There are many, many examples I could cite of what we do in the School of Modern Languages to promote cultural education through public engagement, so I will just note a few examples. We have had longstanding associations and close working partnerships with the cultural institutes from other countries based in Glagow, such as the Alliance Française, the Goethe Institut, the Scotland-Russia Forum, the Institut Ramon Llull, or the Swiss Embassy, for whom we have in the past offered arts programming and interpretation advice. A lot of my colleagues have been very involved with a range of museums in Glasgow (perhaps most importantly the Hunterian, where we are often called upon for our expertise on the relations between literature and visual culture in European art), and regularly contribute to public outreach activities for a number of different local bodies and cultural organisations, whether this is in supporting the education team at the Citizens’ Theatre in Glasgow, delivering lectures for public screenings at the Glasgow Film Theatre, participating in workshops with Festival directors across Scotland, or being called upon by national and international media to discuss issues pertinent to questions of language and culture (print journalism, TV, and radio, as well as the vast array of social media). Our current Head of School, Professor Kathryn Crameri, who is a specialist of the Catalan independence movement, is indeed in great demand at the moment to comment on the Scottish Independence referendum. If we are talking about the relevance of Modern Languages research to cultural education, one would be hard-pressed to find anything more timely or relevant than that!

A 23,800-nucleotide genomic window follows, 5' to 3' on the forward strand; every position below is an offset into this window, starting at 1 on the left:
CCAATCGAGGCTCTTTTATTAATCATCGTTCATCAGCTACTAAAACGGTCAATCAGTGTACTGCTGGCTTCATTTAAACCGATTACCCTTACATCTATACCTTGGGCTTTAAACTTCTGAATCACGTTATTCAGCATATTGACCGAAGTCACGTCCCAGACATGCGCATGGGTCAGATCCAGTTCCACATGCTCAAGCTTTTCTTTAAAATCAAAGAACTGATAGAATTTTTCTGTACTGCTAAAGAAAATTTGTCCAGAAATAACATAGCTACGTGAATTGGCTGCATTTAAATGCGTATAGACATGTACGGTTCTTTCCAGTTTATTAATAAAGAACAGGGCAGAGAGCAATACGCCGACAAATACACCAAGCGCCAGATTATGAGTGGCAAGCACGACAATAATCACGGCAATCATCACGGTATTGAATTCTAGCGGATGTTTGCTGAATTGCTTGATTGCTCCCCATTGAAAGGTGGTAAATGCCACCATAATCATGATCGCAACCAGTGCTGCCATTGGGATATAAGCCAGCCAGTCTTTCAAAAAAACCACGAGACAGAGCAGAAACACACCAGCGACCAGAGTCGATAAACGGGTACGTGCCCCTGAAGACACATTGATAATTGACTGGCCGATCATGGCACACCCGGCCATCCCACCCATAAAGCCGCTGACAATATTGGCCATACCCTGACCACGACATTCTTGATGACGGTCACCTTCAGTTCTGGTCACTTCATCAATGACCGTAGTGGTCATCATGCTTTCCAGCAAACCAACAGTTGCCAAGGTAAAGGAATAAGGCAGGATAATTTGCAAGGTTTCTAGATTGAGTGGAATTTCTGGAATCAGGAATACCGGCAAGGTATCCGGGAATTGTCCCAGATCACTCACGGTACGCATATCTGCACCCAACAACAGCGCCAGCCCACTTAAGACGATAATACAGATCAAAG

In relation to my own work in Francophone colonialism and postcolonialism, I have for a while now been in discussion with Glasgow museums about staging a series of events (both academic and public-facing) based on the phenomenon of Empire Exhibitions in both Britain and France – particularly those that took place in Glasgow in the 19th and early 20th centuries — and the rather uncomfortable history of ‘human zoos’ that were a part of this, that is, putting on public display natives from colonised nations, as a way of demonstrating cultural superiority, and the benefits of bringing Western civilisation to the ‘uncivilised’ parts of the globe. Going back to my earlier point about closer involvement with secondary schools, one of the objectives of this project would be to bring greater awareness of and critical reflection on this history. The schools and community education programme is of course something Glasgow museums are very good at, and where we could work in a very fruitful partnership with them so as to learn from them how to do this better ourselves, but we feel we could also contribute greatly by bring our own expertise, and an added historical and cultural dimension on the basis of our own research.
Finally, and to take it further afield, in my work on literary translation from and into French, I have for a couple of years now been working with colleagues at the British library, with contemporary French writers, well-known translators, literary journalists, and publishers of contemporary fiction, both in UK and France, as part of a knowledge exchange network looking at the whole question of literature in translation, or the life cycle of a work of fiction from composition through to publication, translation, and reception, from both an academic and a general public perspective. We have already organised two big UK-wide events in London, and are keen to find ways of connecting up with the vibrant contemporary writing and publishing scene in Glasgow, and Scotland.
To find out more about Cultural Education visit http://www.gla.ac.uk/colleges/arts/knowledge-exchange/themes/culturaleducation/ or email firstname.lastname@example.org